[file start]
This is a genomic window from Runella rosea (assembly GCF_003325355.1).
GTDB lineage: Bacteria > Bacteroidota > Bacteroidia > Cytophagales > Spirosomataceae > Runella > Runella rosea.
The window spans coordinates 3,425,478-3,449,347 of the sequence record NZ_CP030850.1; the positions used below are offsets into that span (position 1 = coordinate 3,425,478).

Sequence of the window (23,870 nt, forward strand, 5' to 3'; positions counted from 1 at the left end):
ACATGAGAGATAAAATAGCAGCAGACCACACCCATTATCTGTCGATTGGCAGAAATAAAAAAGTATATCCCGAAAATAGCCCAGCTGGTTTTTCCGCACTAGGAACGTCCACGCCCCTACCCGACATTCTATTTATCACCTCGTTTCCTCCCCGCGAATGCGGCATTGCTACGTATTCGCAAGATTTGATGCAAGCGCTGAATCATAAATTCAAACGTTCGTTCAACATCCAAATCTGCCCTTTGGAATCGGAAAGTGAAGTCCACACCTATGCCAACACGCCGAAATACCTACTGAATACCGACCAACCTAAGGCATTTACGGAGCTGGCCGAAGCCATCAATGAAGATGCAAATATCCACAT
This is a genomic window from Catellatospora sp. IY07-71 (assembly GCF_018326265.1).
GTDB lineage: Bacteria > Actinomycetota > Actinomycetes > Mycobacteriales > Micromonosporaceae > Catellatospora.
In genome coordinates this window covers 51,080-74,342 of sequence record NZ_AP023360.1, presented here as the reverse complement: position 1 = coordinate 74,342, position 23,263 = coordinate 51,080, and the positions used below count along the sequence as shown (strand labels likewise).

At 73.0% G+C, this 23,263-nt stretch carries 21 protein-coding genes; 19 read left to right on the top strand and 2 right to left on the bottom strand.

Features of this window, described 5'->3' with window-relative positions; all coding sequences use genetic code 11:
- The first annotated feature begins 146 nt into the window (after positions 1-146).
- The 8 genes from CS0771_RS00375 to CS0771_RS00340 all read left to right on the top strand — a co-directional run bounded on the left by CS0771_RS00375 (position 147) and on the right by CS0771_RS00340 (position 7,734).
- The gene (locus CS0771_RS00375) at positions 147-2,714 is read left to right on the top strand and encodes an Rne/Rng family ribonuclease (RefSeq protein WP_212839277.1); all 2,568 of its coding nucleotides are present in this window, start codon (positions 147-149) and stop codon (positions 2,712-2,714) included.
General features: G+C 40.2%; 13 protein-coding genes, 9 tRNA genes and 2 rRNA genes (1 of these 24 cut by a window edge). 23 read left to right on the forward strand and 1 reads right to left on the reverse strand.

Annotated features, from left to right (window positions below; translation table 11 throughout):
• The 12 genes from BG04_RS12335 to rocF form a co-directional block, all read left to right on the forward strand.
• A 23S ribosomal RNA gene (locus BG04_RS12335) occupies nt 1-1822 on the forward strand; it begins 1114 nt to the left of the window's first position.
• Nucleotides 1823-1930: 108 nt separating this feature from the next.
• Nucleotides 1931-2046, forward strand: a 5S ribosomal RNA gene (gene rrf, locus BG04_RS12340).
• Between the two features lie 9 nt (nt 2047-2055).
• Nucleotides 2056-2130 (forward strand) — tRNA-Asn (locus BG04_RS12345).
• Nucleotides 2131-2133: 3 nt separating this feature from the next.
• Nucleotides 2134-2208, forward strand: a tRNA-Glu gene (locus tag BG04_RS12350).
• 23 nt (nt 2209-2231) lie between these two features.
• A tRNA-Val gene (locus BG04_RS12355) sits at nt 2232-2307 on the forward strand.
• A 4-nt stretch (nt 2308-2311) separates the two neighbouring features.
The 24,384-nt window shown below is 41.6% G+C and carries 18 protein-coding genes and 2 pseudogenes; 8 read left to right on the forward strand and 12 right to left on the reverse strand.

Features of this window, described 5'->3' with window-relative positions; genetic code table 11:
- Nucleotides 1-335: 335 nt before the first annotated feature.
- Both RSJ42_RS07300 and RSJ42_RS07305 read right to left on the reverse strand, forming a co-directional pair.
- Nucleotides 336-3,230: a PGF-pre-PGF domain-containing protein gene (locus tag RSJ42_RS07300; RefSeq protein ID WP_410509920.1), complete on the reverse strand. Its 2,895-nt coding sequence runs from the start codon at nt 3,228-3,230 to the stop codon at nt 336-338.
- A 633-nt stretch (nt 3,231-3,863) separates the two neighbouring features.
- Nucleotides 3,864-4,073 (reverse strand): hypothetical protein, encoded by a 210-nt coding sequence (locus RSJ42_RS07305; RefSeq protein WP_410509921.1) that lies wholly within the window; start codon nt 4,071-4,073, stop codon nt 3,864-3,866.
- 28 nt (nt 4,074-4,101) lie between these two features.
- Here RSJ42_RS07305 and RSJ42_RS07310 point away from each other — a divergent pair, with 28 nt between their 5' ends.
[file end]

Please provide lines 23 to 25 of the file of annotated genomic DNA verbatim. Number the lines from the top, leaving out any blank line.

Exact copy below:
• Nucleotides 2134-2208, forward strand: a tRNA-Glu gene (locus tag BG04_RS12350).
• 23 nt (nt 2209-2231) lie between these two features.
• A tRNA-Val gene (locus BG04_RS12355) sits at nt 2232-2307 on the forward strand.